Adding running back Marshawn Lynch hasn’t hurt, either. The local homegrown favorite has become a strong part of this team’s narrative all summer, creating a focus on a star whose DNA is as much a part of the city and fan base as anyone else. Despite Lynch rarely speaking to the media, he has been a welcome storyline for fans to embrace – a sort of salve to stave off the reality of what’s coming.
It also doesn’t hurt that coach Jack Del Rio has basically crushed any talk of the Las Vegas move with a sledgehammer.
“I talk to people about it all the time and I say an NFL season is almost like how you look at dog years,” Del Rio said when camp opened. “It’s like, add seven years to it. We’re going [to Las Vegas] in like 21 years.”
A week later? Del Rio had all but banished the topic.
“It’s a thing – but it’s not a thing that’s going to get my attention,” Del Rio said.
None of this is to suggest everything is normal inside the Raiders. On the field it’s business as usual, but off the field it has seen the odd mixture of long-term preparation and solicitation. Even though the move is three years away, team employees are already contemplating the process of selling homes and relocating school-aged children. Couples who aren’t married? They’re having some necessary relationship conversations. And the phones, well, to put it mildly, they’re ringing with calls from Oakland to Las Vegas.
“Oh my god, so many real estate agents,” one staffer said of messages that have piled up.
Just about every member of the Raiders franchise, from top to bottom, has likely had someone offer to sell them living space in Oakland or to be shown new ones in Las Vegas. Those offers have come in voicemails, emails and social media accounts. None of which is uncommon in an NFL relocation, which rouses seemingly every business-minded predator in the swamp. One Raiders staffer was contacted by a dentist.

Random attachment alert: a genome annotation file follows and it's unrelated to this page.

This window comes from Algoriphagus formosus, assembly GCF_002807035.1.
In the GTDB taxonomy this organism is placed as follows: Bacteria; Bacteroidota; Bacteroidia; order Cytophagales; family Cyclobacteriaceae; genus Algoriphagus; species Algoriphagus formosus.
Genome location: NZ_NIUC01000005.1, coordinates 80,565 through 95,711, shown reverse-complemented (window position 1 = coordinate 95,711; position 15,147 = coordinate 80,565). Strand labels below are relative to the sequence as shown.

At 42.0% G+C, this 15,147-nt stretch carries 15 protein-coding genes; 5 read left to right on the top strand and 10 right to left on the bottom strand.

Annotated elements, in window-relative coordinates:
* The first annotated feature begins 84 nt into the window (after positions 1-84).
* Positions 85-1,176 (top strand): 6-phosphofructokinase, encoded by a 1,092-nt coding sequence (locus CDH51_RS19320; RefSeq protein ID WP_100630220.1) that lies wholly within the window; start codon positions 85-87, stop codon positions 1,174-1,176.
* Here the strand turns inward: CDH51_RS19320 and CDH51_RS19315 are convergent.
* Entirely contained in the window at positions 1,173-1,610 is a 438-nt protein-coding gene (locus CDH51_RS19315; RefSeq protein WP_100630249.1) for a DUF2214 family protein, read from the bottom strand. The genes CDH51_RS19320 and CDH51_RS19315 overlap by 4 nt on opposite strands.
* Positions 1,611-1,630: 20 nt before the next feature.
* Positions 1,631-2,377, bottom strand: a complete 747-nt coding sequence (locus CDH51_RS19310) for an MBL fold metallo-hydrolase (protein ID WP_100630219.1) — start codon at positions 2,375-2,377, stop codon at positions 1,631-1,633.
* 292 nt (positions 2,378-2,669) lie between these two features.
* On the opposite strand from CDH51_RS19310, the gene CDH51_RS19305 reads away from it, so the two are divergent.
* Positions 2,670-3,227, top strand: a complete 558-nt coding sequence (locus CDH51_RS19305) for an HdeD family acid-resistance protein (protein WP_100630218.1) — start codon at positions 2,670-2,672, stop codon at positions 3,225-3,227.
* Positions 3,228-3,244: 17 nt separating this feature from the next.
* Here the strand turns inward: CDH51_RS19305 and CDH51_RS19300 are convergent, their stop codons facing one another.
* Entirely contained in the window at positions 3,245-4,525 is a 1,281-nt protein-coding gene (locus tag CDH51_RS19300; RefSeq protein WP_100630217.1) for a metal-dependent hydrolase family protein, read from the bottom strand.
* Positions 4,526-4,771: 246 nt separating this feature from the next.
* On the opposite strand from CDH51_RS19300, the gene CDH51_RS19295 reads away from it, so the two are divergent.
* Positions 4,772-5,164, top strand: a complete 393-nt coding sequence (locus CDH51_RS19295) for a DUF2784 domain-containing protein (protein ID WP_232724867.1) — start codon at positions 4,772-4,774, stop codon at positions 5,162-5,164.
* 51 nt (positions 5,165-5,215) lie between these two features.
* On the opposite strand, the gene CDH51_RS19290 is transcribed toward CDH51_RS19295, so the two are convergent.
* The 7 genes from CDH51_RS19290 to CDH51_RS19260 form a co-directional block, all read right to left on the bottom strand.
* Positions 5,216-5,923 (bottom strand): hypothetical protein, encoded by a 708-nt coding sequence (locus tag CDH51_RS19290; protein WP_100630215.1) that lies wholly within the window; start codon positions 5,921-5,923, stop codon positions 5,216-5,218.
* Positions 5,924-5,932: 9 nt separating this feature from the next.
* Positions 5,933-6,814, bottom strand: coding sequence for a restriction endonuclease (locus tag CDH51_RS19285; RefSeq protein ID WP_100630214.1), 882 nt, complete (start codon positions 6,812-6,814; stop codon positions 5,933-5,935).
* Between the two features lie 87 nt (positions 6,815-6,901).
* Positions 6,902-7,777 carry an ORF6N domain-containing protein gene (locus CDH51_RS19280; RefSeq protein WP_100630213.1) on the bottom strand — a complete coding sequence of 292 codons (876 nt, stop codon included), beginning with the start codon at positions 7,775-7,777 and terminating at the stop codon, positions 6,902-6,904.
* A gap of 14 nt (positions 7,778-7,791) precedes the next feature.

But that’s also been the upside of this move. Most of the nonsense is going on behind the scenes with support staff. For the most part, the players haven’t felt an immense impact, largely because the fan base hasn’t delivered one. There was the initial outrage after the move was approved, of course. And also the wince-inducing foible of Raiders season-ticket holders being sent a commemorative pin set with one of the pins proclaiming “LOYALTY”. But protestation has been at a minimum. And for a guy like Cook, who has seen the worst before, that seemingly makes the players appreciate the fan base even more.
— Matthew Saydah (@masaydah) August 2, 2017
“St. Louis was tough, because we still had a whole year of football to play,” Cook said. “You could see a lot of fans didn’t want to come out and watch. They all knew we weren’t going to be the St. Louis Rams anymore. As a player, it kind of put you in a hard spot. Even as an organization it put you in a hard spot. You don’t want to disrespect the fans you have, but you also don’t want to disrespect the fans that you have coming. It’s kind of like you have to play the happy medium. You know the reality of it. Everybody knows the reality of it. You just have to play both sides of the fence.”
With that, the Raiders have begun the work at hand. The long goodbye is underway. Whether it’s measured in success or dog years or dental solicitations, this one has started a little weirder than any one before it.